After many years of being the Middle East’s backyard, the Mediterranean has over the past decade become its flashpoint, hosting a toxic mishmash ofmilitarized conflicts, border disputes and energy competitions. If these divisions are not contained using constructive diplomacy and viable multiparty agreements, regional instability will continue to pose a threat to all Mediterranean littoral states.
Most countries in the region have not yet signed bilateral agreements that delineate their maritime borders. The 1982 UN Convention on the Law of the Sea (UNCLOS) postulates that a state can exercise maritime sovereignty in an area of up to 12 nautical miles from its coast and to establish an exclusive economic zone (EEZ), where it could claim rights over fishing, mining and drilling activities, in an additional area of 200 miles. However, in semi-closed seas with multiple states and overlapping spheres of influence, like the Mediterranean, where the distance between many neighboring countries is less than 424 miles, a bilateral agreement is required to draw the dividing line between each country’s economic zone.
The discovery in the last decade of massive hydrocarbon riches in the region and the intensification of the civil conflict in Libya have altered the regional status quo, reviving interests in drawing final maritime borders between the Mediterranean states. Indeed, last November, the Turkish government signed a maritime border agreement with Libya’s Government of National Accord that delineates their EEZs in the Mediterranean. The deal, which was considered to be illegal by Egypt, Greece and Cyprus, had created a maritime corridor between the two countries. Italy and Greece inked a similar agreement in June, ending an issue that had been pending for four decades. Moreover, Greece and Egypt agreed to resume talks on demarcating the maritime boundaries between the two countries.
The main bone of contention in the legal dispute between Turkey on one hand, and Greece and Cyprus on the other, is concerned with the legal status of islands in maritime law. Athens and Nicosia affirm their adherence to the principles of UNCLOS in this regard. Yet, due to the close proximity of a number of Greek islands (especially Kastelorizo) to the Turkish coast, Ankara, who is not a signatory to the UNCLOS convention, claims that islands should not be entitled to the same rights to maritime zones as land territory.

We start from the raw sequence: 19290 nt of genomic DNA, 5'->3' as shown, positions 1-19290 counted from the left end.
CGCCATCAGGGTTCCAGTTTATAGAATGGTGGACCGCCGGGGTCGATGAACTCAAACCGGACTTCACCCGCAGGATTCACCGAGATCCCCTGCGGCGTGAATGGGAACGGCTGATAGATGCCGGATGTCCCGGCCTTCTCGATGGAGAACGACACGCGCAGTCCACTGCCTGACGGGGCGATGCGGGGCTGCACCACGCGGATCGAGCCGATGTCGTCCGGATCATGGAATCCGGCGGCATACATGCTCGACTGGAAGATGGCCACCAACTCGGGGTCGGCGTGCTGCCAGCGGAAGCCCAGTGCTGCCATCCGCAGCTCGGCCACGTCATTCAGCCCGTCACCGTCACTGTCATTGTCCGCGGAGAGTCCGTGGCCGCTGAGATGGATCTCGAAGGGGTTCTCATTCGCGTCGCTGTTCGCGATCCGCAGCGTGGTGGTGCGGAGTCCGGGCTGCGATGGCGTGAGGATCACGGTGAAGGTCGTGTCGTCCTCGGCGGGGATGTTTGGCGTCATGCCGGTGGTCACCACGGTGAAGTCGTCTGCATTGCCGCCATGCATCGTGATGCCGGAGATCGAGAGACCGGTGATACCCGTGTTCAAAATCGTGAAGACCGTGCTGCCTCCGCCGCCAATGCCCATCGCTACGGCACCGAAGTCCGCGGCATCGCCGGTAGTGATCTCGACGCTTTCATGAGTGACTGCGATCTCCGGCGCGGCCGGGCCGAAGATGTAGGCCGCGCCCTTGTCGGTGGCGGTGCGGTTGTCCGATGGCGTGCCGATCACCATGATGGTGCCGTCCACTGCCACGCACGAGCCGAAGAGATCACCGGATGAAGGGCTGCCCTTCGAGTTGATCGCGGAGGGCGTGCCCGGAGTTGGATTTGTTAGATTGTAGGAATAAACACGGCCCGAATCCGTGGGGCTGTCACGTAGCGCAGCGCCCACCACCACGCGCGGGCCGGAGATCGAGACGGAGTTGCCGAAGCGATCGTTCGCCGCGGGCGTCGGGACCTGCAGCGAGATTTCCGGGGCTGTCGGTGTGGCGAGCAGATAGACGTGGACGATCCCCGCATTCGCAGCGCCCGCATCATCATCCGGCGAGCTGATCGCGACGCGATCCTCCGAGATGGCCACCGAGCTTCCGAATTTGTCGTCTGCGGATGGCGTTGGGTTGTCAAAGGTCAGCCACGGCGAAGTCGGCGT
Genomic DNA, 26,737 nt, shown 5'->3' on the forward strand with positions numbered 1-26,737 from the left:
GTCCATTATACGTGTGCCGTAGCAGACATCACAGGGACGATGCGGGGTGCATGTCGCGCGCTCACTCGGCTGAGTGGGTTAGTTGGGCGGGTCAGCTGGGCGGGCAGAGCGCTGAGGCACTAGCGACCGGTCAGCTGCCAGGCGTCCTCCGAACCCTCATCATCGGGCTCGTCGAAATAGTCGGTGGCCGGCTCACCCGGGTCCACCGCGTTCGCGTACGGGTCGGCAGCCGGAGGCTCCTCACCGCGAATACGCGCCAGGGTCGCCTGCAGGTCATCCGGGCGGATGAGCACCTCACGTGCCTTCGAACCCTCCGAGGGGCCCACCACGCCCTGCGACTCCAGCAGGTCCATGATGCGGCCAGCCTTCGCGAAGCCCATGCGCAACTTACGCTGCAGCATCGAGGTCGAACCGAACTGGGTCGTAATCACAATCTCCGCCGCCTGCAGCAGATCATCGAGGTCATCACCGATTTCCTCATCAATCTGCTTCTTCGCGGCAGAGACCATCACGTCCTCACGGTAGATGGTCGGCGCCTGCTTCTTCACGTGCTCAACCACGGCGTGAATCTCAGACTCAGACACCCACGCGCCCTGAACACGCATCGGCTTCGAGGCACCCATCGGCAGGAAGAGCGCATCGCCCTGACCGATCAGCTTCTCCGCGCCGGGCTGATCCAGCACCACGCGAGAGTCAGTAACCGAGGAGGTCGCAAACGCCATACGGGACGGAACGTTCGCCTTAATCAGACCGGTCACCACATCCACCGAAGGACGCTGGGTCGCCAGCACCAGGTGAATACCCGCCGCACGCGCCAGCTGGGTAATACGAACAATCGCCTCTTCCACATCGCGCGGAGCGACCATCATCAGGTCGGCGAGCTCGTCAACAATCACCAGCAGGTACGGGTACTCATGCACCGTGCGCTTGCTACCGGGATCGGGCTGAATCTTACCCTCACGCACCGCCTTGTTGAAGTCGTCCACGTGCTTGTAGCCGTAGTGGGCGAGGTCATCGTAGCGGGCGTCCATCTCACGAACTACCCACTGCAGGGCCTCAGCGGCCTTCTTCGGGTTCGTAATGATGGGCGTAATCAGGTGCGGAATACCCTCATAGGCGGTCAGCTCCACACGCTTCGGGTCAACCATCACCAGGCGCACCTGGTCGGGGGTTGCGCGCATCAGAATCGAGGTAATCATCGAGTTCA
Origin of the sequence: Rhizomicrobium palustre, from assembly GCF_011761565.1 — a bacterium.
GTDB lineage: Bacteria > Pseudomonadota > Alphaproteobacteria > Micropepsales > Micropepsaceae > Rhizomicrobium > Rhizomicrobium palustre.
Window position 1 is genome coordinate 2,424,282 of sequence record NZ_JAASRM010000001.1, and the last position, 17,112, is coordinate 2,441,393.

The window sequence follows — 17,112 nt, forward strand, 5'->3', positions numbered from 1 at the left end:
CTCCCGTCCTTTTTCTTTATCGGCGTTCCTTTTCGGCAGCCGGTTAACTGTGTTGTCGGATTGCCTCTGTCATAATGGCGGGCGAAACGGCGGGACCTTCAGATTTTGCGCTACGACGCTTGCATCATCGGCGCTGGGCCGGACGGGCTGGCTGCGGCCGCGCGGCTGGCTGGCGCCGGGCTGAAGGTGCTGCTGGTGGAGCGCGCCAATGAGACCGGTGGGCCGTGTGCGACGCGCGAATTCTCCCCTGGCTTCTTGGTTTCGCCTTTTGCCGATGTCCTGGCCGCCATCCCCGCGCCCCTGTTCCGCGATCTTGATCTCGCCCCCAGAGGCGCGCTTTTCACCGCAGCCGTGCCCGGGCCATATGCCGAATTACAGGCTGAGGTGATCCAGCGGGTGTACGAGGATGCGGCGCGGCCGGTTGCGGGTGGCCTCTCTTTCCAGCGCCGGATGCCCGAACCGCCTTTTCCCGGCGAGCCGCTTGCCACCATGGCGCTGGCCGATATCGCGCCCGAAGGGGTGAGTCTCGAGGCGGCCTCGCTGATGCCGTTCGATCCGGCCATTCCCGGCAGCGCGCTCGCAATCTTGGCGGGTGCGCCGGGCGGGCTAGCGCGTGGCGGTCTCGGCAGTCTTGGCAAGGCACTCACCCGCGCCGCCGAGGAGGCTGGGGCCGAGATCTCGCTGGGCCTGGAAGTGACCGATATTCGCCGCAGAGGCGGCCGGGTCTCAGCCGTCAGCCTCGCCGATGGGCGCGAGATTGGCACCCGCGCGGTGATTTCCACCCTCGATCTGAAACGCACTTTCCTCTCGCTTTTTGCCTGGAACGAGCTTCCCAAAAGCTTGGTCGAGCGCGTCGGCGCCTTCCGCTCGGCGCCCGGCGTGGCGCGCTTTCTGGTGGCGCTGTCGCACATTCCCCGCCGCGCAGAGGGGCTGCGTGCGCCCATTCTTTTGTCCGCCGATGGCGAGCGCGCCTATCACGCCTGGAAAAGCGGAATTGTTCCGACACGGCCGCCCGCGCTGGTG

To be sure, this legal dispute is the façade of an imbroglio involving multiple parties who are impelled by potent economic and realpolitik motivations. If fully utilized, the huge deposits of natural gas in the Mediterranean could transfer billions of dollars to the coffers of the region’s countries. To that end, Mediterranean actors have pursued different paths: Egypt aspires to become a natural gas hub in the Eastern Mediterranean; Greece, Cyprus and Israel are planning to construct a 1,900 kilometer subsea pipeline that would transfer Israeli and Cypriot gas to Europe through Greece (the project has been put on hold due to the coronavirus pandemic and falling oil prices); and Turkey has deployed its hard power capabilities in Libya’s proxy civil war. Meanwhile, oil conglomerates crave a piece of the cake, European states wish to see their current dependence on Russia’s natural gas lessened and the US is keeping a close eye on regional developments.